The One with an Anniversary

One year ago today I was in the office. We were just a few people as it was Friday and most people were working from home. We had planned on going to a conference in Solingen but decided not to because taking a train seemed unnecessarily risky. My team had already decided that we’d be working from home for the next two weeks but I went to the office because I wanted to watch the conference remotely with my favourite coworker and we were waiting for an email from HR making it official that the whole company would be working from home until further notice.

The day started out with me taking my laptop over to Andreas’ desk because he needed to do some touch-ups on a big feature for one of his team’s stakeholders while watching the conference, so we put up the conference stream on one of his screens while we was fixing stuff on his other screen and I mostly watched the conference while helping him with some stuff that came in from the side. We shared a desk, looked at tiny laptop screens together and probably touched a lot because that’s just what I used to do with people I’m close with.

Around lunch time, the NewCraftsConference in Paris in June was cancelled which was not surprising for us, but still sad. We had booked our train tickets a few weeks earlier, with the plan being to start from Cologne early in the morning the day before the conference was suppsed to start, so we could have a day of sightseeing. He hadn’t been to Paris before and I had only been once, pregnant, very moody, 14 years ago. I love going to conferences with my favourite coworkers. Being out of your normal environment, spending some free time together exploring a nice place and learning interesting new things is just so awesome. We decided to go to Epi Boulangerie for lunch that day. A little bit of Paris flair to make up for the cancelled conference. We took a lovely lemon-meringue tartelette back to the office to share.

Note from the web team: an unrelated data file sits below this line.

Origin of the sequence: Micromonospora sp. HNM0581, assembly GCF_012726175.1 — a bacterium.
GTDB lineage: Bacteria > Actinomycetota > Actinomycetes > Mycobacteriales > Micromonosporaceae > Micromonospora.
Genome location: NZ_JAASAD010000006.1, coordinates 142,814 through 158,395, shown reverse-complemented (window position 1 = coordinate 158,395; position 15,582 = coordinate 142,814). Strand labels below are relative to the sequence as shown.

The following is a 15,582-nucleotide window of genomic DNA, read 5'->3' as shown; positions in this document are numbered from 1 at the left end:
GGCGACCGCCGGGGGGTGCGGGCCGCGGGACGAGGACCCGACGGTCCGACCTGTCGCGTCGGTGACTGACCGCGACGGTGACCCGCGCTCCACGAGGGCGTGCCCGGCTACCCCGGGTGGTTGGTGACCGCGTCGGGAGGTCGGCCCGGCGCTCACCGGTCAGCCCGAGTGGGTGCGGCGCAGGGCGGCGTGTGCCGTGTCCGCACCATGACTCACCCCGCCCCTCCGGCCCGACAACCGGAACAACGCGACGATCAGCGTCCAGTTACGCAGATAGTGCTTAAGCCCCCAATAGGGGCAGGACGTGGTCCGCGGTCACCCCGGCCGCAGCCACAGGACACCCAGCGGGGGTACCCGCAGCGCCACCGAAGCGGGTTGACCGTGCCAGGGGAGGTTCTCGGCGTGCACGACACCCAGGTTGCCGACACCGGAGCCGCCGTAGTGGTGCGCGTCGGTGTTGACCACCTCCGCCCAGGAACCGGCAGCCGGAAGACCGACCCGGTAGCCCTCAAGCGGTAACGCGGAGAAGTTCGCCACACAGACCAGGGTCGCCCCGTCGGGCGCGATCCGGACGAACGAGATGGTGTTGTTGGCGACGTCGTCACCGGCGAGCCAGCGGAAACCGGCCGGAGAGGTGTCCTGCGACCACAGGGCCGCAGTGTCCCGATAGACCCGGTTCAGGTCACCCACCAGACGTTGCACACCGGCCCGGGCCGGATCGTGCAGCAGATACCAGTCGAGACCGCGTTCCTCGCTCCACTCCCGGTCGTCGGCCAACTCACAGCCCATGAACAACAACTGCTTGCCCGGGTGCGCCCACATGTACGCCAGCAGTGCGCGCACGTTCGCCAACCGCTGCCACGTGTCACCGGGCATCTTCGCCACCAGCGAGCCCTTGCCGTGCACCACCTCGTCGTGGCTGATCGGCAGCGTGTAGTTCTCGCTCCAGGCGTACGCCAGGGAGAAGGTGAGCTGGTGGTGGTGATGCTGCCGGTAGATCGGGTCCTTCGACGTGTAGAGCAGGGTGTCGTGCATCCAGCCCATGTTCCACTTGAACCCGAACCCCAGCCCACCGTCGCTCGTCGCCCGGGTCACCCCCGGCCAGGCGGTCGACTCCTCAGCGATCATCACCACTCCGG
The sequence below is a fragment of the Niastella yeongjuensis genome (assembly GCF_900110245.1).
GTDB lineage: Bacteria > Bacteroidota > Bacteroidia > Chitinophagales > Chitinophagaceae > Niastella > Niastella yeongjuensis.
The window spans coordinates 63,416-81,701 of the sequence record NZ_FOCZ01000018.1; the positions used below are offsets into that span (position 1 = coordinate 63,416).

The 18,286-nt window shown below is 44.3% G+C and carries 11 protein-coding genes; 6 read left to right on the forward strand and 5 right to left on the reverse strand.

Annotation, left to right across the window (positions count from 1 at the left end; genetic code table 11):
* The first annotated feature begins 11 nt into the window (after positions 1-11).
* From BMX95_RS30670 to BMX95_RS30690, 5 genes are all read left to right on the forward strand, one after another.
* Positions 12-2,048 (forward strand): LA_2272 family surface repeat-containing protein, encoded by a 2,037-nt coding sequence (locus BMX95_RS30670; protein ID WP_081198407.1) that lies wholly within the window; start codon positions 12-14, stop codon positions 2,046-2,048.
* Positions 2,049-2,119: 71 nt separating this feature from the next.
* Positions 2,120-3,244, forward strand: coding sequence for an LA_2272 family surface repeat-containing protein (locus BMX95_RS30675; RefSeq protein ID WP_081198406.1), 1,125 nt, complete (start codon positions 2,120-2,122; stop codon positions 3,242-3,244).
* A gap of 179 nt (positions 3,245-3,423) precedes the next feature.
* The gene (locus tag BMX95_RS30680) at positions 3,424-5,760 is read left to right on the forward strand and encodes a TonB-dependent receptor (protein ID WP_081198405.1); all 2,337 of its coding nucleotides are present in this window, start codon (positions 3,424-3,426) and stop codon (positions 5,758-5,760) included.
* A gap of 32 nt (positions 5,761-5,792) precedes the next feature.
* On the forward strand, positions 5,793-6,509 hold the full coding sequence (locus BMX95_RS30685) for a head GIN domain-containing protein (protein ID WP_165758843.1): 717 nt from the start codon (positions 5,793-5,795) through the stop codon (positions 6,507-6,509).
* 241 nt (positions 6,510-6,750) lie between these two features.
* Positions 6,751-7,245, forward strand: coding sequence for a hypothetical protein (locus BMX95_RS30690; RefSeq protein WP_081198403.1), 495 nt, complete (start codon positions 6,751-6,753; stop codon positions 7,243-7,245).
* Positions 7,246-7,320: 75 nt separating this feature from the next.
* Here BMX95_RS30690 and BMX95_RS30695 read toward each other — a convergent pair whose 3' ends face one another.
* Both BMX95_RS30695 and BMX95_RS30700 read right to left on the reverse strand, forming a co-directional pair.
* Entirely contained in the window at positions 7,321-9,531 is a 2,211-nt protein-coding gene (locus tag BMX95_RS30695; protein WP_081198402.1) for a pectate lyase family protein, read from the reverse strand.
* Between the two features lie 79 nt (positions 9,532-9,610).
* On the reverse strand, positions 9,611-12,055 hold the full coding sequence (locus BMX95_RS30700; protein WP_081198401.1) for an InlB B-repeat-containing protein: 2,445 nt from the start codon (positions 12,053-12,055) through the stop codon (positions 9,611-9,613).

A meringue tartelette divided in two parts at a desk

When we got back to the office, press releases about school closures started coming in. By that time, it was 4 people in the office and all of us were affected. Two of us have one teenage kid, one has 2 kids in primary school and one has a partner working as a teacher. We don’t have a lot of coworkers with school-aged children so it was really weird that it was this group of people in the office sharing the news about school closures. A few minutes later, our manager posted on Slack informing us that Studitemps had decided to have us all working from home from next week on. Again, no surprise, we had been waiting. But we then realised that a lot of coworkers were on a day off or on holiday and it would be a good idea to tell them not to come to the office on Monday unless they needed to get some stuff for working from home. So we organised who of us would text those people in case they wouldn’t look at Slack.

An hour later, we were informed that the new feature would not go live this day because the stakeholders had decided that a big process change was not a good idea with this weird situation of having to work from home from next week on. We should have anticipated this and just watch the conference and not care about the rest. Oh well.

With nothing pressing to do anymore and a conference that we had already kind of abandoned due to the chaos of the day, we started thinking about the end of the work day. By then, two other people had arrived, to get their laptops for the week ahead, if I remember correctly. And there were a few others from other departments in other parts of the office. Not many, though. A lot had already left. So I started going around, asking those who were still there if they would join us for a last beer o’clock at the Kiosk we used to go to after work. All those who were still there, joined, at least for one beer. After all, it was the last time we’d see each other for a few weeks. Haha. How naive we were back then to think we’d be back at the office after the Easter break. A few weeks later I was more cautious with my wording but still hadn’t fully grasped the extent of all of this.